10 things which you don’t know about Turkey

As you know, we have been hosting one of the first Erasmus groups from Turkey in Teatro Metaphora since mid-December. I was wondering what we really know about the country where our friends come from. Everyone knows where Turkey is and which city is the capital, but do we know anything more?

1. The largest city of Turkey – Istanbul (which did take its name from 1930, earlier the city was called Constantinople) – is located on two continents: European and Asian. The second such city in the world is the Russian Magnitogorsk.

2. Have you ever associated Santa Claus with Turkey? No? And you should! This delectable gentleman with a gray beard according to the report lived at the turn of the third and fourth century. He was born in the ancient Patara on the Mediterranean Sea, near the ruins of which today is the holiday town of Gelemiş. Although he was born in a very wealthy family, he was modest, devout and sensitive to the needs of the poor since childhood. After the death of his parents, he decided to give away all his property. Acting as Bishop of Mira (now Demre) – an ancient city in the southwest of modern Anatolia, he became famous for his miracles and help for the poor and needy. Bishop Mikołaj died on December 6, most likely 346. His body was buried in Mira, where he rested until 1087. His relics were then taken to Bari, Italy. Two years later, his tomb was consecrated by Pope Urban II.

3. The first world beauty contest, which then started the Trojan War, took place on Mount Ida between Aphrodite, Hera and Athena, the judge was Parys. The famous Trojan War itself took place, among others in the northwestern part of Turkey, where the city of Canakkale is today. In the city center you can admire the Trojan horse from the movie “Troy” with Brad Pit.

4. In the city of Anatolia (exactly in the village of Selime) the movie “Star Wars” was recorded. To this day there is a movie town that can be visited. George Lucas shot spectacular scenes of the podium race with Anakin Skywalker and some shots with unusual buildings.

5. The famous words of Julius Caesar “Veni, vidi, vici” were spoken after winning the battle of Zela with the huge kingdom of Pontu in the Black Sea region of Turkey (north-eastern Turkey).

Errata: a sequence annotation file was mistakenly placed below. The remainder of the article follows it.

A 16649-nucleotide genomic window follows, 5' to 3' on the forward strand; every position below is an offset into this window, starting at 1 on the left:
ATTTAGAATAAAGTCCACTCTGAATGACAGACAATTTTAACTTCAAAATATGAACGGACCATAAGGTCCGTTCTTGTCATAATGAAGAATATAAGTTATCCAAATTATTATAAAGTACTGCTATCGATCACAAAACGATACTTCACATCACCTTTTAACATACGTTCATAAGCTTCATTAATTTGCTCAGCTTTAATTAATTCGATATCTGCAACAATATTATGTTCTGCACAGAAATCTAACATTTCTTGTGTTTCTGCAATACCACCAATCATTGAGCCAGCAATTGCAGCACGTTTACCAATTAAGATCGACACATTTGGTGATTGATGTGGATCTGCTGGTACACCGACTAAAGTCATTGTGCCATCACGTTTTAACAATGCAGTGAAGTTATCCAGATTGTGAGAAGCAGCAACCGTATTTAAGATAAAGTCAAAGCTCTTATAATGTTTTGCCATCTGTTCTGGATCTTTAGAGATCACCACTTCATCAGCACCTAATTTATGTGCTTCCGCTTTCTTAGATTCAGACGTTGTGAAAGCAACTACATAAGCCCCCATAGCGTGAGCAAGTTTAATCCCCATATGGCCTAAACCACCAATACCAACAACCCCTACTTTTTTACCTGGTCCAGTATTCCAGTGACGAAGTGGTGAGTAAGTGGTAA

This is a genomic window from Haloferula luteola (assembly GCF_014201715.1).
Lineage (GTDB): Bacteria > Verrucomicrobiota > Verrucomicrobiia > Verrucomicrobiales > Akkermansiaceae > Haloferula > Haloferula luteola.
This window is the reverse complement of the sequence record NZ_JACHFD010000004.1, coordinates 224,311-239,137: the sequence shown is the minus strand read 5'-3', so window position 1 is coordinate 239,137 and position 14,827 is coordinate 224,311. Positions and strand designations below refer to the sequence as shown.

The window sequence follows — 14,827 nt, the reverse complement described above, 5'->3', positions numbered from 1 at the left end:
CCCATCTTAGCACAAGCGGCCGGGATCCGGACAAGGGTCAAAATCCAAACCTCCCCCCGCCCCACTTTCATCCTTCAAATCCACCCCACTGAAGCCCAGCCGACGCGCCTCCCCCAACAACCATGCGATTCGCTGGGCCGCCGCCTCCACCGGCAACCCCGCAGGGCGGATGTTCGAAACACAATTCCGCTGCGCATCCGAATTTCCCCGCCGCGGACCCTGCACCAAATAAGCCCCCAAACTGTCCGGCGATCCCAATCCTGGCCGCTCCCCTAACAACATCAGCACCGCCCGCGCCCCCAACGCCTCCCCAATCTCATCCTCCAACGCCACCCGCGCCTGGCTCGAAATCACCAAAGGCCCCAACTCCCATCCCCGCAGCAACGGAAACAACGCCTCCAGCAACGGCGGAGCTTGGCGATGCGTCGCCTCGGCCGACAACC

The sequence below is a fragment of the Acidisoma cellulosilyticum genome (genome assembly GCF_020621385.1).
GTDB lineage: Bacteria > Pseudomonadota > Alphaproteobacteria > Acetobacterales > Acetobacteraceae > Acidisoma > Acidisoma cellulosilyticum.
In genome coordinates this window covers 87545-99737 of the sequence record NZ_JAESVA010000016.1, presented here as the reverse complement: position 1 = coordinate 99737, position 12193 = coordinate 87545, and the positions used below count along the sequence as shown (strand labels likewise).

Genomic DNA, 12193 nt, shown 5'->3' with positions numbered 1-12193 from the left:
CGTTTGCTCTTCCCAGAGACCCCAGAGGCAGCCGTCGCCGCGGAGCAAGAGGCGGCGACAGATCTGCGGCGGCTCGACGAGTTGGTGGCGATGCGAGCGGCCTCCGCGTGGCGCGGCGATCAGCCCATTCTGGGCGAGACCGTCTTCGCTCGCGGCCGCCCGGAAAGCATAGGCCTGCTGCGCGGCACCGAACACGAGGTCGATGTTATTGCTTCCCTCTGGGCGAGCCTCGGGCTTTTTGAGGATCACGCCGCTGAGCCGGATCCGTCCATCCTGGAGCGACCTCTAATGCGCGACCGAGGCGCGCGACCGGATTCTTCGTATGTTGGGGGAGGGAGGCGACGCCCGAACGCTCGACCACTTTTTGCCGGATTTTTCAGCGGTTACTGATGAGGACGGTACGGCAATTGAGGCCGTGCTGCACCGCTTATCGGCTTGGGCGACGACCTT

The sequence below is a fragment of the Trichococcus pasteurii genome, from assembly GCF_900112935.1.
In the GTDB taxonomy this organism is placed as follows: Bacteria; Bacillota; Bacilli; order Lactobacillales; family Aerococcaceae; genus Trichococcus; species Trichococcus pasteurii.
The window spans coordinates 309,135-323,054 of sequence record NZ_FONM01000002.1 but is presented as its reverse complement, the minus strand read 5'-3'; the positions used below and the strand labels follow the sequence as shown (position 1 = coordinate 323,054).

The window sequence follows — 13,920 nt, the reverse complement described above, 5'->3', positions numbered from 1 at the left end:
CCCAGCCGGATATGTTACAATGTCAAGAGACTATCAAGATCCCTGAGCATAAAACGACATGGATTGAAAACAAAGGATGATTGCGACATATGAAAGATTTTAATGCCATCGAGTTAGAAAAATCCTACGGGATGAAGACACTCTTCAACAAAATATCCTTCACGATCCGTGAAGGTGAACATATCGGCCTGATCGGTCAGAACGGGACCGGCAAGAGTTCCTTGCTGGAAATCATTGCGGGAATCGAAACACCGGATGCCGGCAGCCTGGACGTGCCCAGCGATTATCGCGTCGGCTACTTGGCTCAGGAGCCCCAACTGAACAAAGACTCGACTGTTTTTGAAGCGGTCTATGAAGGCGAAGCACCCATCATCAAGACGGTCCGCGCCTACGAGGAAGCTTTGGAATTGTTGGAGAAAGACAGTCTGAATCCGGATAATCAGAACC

6. Children’s Day is a public holiday and is celebrated on April 23 as “national day of sovereignty and children’s day” in Turkey. The date commemorates the opening of the Turkish meeting in 1921 during Turkey’s struggle for independence. The importance of children’s day dates from 1929 on behalf of the “Child Protection Institution”. In 1986, the Turkish government organized the “National Children’s Festival” on April 23. Every year, on this day, children celebrate “Sovereignty Day and Children’s Day” as a national holiday. It is also a holiday celebrated by citizens, during which all-day ceremonies take place (people working in offices are also free).

7. From Turkey comes a breed of cats called Van, who love to swim and have two different colored eyes. Their rich language also deserves attention. It is because of this ability that Van cats are often called the “talking race”.
The Turkish Van is a natural breed of cats, and therefore it is not the result of crossing. These cats have for many centuries inhabited the areas of Lake Van, which is located in the eastern part of Turkey. They lived in herds, and because the lake was the best source of food for them, they developed features that allowed them to swim, dive and fish. Water was also a great way for Turkish Vans to cool down on hot summer days.

8. One of the symbols of Turkey is the tulip, which is its national flower. Tulips were brought to the Netherlands from Turkey by Ambassador Charles V at the court of Sultan Suleyman the Magnificent, it was in 1554.

9. In Istanbul, there is the historic building of the Sirkeci train station, where the famous Orient Express ran between Paris and Istanbul from 1883 to 1977.

10. Many scholars, philosophers, thinkers, and writers come from Turkey (and the Ottoman Empire), including: Homer was born in Izmir, on the west coast of Turkey, and introduced Troy in his epic Iliad; Aesop, known for his tales and parables, was born in Anatolia. Tales – the famous mathematician comes from Miletus (near Bodrum). The historian Herodotus also comes from Turkey.

And one more 🙂
Turkey supplies 70% of hazelnuts in the world; propably the nuts in your chocolate was most likely grown in Turkey. 🙂

Aleksandra Lelenthal
Volunteer at Teatro Metaphora – Associação de Amigos das Artes
European solidarity corpus  
To know more: https://europa.eu/youth/solidarity_en


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